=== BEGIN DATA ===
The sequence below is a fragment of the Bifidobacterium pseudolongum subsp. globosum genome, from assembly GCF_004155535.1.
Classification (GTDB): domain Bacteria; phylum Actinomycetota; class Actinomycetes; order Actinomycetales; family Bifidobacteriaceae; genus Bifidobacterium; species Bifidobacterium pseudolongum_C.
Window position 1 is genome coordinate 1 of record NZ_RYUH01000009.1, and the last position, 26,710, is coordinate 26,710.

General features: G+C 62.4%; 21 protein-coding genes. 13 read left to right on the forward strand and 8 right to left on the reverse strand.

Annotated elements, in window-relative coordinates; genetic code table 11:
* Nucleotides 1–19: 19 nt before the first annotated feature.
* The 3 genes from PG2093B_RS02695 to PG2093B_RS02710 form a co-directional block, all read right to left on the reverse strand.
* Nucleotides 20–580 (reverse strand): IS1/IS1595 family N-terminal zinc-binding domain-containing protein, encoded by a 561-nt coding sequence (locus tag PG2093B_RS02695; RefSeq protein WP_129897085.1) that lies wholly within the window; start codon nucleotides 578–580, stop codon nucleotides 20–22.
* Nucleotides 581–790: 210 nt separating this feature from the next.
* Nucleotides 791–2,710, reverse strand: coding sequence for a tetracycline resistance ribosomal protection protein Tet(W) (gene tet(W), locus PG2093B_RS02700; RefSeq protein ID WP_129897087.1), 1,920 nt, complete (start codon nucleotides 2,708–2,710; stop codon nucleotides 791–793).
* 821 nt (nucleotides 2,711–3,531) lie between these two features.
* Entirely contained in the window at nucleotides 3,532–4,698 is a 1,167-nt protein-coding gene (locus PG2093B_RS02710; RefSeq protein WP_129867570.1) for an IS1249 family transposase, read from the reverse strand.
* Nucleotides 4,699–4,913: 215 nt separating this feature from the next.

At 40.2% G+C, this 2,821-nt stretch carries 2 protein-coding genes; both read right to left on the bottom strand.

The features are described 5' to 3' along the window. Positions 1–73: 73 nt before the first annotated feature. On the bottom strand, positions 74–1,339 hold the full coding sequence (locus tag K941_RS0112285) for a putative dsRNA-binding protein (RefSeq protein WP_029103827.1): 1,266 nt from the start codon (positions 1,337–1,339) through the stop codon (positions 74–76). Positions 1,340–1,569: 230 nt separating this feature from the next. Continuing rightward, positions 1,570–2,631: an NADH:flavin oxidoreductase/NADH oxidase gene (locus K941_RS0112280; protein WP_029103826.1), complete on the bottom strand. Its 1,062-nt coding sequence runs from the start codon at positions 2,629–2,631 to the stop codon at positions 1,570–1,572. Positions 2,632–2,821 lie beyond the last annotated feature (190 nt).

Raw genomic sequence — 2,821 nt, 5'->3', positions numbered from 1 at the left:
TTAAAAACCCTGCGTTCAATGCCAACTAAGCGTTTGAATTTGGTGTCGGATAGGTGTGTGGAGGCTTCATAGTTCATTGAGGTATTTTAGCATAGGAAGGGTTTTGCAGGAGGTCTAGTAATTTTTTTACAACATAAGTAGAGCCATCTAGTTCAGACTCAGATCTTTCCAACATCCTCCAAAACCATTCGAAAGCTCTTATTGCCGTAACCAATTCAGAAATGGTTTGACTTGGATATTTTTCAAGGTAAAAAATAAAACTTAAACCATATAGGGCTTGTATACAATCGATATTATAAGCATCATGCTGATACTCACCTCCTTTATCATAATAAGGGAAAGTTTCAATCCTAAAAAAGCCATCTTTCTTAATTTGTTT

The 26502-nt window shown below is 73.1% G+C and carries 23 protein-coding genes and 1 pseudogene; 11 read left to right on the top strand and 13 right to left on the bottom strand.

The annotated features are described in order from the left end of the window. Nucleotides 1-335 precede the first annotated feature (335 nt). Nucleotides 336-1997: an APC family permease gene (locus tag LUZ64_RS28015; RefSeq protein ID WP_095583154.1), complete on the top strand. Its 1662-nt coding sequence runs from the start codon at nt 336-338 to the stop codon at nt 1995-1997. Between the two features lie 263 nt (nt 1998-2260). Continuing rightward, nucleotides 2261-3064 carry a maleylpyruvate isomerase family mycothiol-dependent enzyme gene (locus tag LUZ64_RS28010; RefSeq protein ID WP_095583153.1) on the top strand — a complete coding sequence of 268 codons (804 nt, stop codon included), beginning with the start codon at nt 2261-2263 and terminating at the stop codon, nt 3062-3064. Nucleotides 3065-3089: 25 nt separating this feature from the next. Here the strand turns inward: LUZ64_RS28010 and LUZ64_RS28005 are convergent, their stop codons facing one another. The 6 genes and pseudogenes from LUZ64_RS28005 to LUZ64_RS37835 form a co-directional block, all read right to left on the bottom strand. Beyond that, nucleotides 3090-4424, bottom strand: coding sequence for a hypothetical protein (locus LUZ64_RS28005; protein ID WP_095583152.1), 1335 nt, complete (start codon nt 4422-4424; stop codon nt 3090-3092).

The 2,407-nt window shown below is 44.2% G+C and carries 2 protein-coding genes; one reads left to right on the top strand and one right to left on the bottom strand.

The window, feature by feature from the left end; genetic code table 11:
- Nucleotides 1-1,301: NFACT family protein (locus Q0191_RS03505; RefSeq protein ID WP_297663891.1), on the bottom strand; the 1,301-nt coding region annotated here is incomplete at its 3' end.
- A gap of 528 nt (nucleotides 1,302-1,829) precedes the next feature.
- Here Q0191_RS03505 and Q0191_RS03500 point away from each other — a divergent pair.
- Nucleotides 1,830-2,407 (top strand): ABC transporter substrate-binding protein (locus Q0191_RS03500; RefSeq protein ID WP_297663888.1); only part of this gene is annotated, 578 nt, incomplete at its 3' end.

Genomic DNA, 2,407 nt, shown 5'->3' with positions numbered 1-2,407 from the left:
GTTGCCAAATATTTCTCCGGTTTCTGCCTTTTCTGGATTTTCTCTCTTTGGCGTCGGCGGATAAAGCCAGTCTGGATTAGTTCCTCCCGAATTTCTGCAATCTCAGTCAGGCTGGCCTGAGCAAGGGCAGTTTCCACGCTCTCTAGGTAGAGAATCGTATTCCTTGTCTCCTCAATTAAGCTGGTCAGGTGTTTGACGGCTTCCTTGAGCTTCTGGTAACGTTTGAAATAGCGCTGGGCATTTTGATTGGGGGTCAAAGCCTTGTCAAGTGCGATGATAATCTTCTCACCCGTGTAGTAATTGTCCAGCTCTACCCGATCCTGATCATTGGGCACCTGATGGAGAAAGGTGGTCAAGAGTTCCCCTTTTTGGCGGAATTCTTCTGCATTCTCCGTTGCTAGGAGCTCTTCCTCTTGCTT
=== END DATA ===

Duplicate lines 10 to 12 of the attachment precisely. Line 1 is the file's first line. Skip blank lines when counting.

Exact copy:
* Nucleotides 791–2,710, reverse strand: coding sequence for a tetracycline resistance ribosomal protection protein Tet(W) (gene tet(W), locus PG2093B_RS02700; RefSeq protein ID WP_129897087.1), 1,920 nt, complete (start codon nucleotides 2,708–2,710; stop codon nucleotides 791–793).
* 821 nt (nucleotides 2,711–3,531) lie between these two features.
* Entirely contained in the window at nucleotides 3,532–4,698 is a 1,167-nt protein-coding gene (locus PG2093B_RS02710; RefSeq protein WP_129867570.1) for an IS1249 family transposase, read from the reverse strand.